The short answer of why I started Anobium, an independent publishing venture, is because I was anxious. Anxiety is a predecessor to boredom, and I wasn't ready to give up so easily as that. It was the fall of 2010. I had been out of college for a few years, working as an administrator in an office downtown. At night, I would come home and write and work on my short stories. On the weekends, I would send my stories down the river, hoping that a kind publisher might pick them up. It had been like that for a few years. And so I was learning the language of independent publishing, which is sometimes lovely and often tedious.
Meanwhile, I was also trying to find a way, as a non-academically-involved writer, to participate in Chicago's literary scene. It's hard to write from a psychic island and, as a city resident, I knew Chicago was (or should be) fecund, albeit in an underground sort of way. But I couldn't crack in anywhere. Too many basements with locked doors.
There is also a depressing gravity surrounding the black hole of post-collegiate tedium. I saw it claiming many of my peers, and I knew I'd have to heel in somewhere. So one day I thought, why not become an independent publisher myself? I knew I could do better, or at least as well, as the other publishers I'd seen. I had the drive, and what I didn't yet know, it wouldn't be hard to learn.
Much of independent publishing is very quaint, small-towny: covers with script fonts, poetry about childhood, writer bios proclaiming cat ownerships. Plus, for many of these publications, design is usually an afterthought—Papyrus and Times New Roman schlock. And on the other end, you have these monocle'd university publications with two-page mastheads and philanthropic endowments and professorial pretense. I suspected I wasn't the only one bummed out by this set-up.
So in January 2011, I wrote out a list of 15 possible names for my publishing project, asked friends to weigh in, and Anobium was born. I also enlisted the help of "Mary J. Levine," an amazing talent. We bought a .com and built a team right away. At first, since we were learning to swim without a teacher, we only wanted to do a biannual literary journal, and so we originally focused on that. We launched a Kickstarter and raised around $1,000 to fund the publishing of volume one. The response was invigorating. With "Mary J. Levine" and the other editors, we put the whole thing together, and I enlisted the help of my brother, Jacob van Loon, to make it all look nice.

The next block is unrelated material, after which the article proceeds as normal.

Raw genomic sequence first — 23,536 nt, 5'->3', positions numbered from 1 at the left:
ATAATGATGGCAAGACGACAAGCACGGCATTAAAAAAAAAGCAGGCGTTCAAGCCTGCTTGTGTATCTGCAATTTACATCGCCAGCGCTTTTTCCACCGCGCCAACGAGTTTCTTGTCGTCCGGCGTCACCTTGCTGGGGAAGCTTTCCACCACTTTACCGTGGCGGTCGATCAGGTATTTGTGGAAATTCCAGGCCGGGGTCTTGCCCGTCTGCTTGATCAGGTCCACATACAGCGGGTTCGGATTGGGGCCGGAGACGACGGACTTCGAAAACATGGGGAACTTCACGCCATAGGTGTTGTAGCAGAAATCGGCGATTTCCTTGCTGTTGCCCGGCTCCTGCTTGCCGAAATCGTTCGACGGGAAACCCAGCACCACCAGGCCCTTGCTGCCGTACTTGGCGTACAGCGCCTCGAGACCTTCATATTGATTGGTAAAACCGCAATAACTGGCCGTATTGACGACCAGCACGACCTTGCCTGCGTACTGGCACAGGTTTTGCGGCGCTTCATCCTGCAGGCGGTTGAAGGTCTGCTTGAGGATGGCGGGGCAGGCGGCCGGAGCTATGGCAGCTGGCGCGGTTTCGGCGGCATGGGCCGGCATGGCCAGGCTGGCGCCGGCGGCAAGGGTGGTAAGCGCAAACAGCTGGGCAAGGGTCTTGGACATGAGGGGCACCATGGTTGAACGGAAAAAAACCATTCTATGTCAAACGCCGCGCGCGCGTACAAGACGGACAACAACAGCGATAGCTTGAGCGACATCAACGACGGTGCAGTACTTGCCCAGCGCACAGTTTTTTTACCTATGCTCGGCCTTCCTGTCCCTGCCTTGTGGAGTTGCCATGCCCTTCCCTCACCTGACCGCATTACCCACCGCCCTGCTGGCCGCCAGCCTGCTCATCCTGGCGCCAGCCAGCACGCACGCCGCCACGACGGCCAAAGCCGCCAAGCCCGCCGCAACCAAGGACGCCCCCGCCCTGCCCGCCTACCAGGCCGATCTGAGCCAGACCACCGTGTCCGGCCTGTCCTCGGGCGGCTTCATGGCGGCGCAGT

We then published a single author title, Sebastian's Relativity by Jonathan Greenhause. We used Kickstarter again to raise funds for this, and Jacob designed the whole thing. We sold out in three months. This was towards the end of 2011 and we were starting to put together our second literary volume, though as we were doing so, we were all simultaneously realizing, especially "Mary J. Levine," that to limit ourselves to a definition of literature as words only was to limit our scope. As it says on our website, Literaryness qua Literaryness is more than just words on a page. It’s also aesthetic sensibility, cultural awareness, creative sensitivity, and knowing how to wear a funny hat.
So we've changed our mission—slightly: Anobium is now "Literary Publishing, Multimedia Arts, and Cosmonautics." Our website features new content almost daily from a team of excellent writers, some Chicagoans, others abroad. We're doing events with music and reading (and, when possible, free beer). We have a writer's group/collective/experiment, the Rescription Project, which is allowing us to play with the idea of authorship and ownership. We're working on our third literary volume, slated for release this summer, which is going to be totally different, incorporating more interviews with eccentric figures, different artwork, and essays, and we also have new a single author title in the works. And who knows? Maybe we'll do an art book? Maybe we'll release a record?
We're now in the spring of 2012, and the summary is simple: Anobium has been and continues to be a giant experiment. Why not publish a literary journal? And so we published a journal. Why not publish a book? And so we published a book. Why not start a writer's group? So we started a group. Why not throw a party? And so we threw a party (with free beer, mind you). There's no such thing as a failed experiment.
The final ingredient in all of this, of course, is professional. I went to school for Philosophy and English. No practical skill was afforded during those years except for what I picked up on my own. No practical skill was ever really offered by the teachers, either. (If you're already professionally set, it's hard to think of what life is like without any marketable skills.) In my years after graduation, I picked up occasional freelance writing gigs, I worked at a bike shop for a while, and then I was a secretary. The future looked bleak, which is also an aspect of the aforementioned gravity of tedium. It would be easy to give up my lot and resent that my future was never handed to me. So I personally got involved in publishing to A) use the marketable skills I had, B) gain new marketable skills, and C) market those skills.
Anobium continues to grow as resource for many people with many different talents, skills, and aspirations. It has an active social media presence on Twitter, Tumblr, and Facebook. We have events and gatherings planned, and I continue to meet a lot of great writers, artists, musicians, and other characters that I otherwise wouldn't have known by sitting on my writerly island. I still have a "day job" that is separate from all of this, but moonlighting isn't all bad. It's Chicago. We work in the day and play at night.
Written in Spring 2012.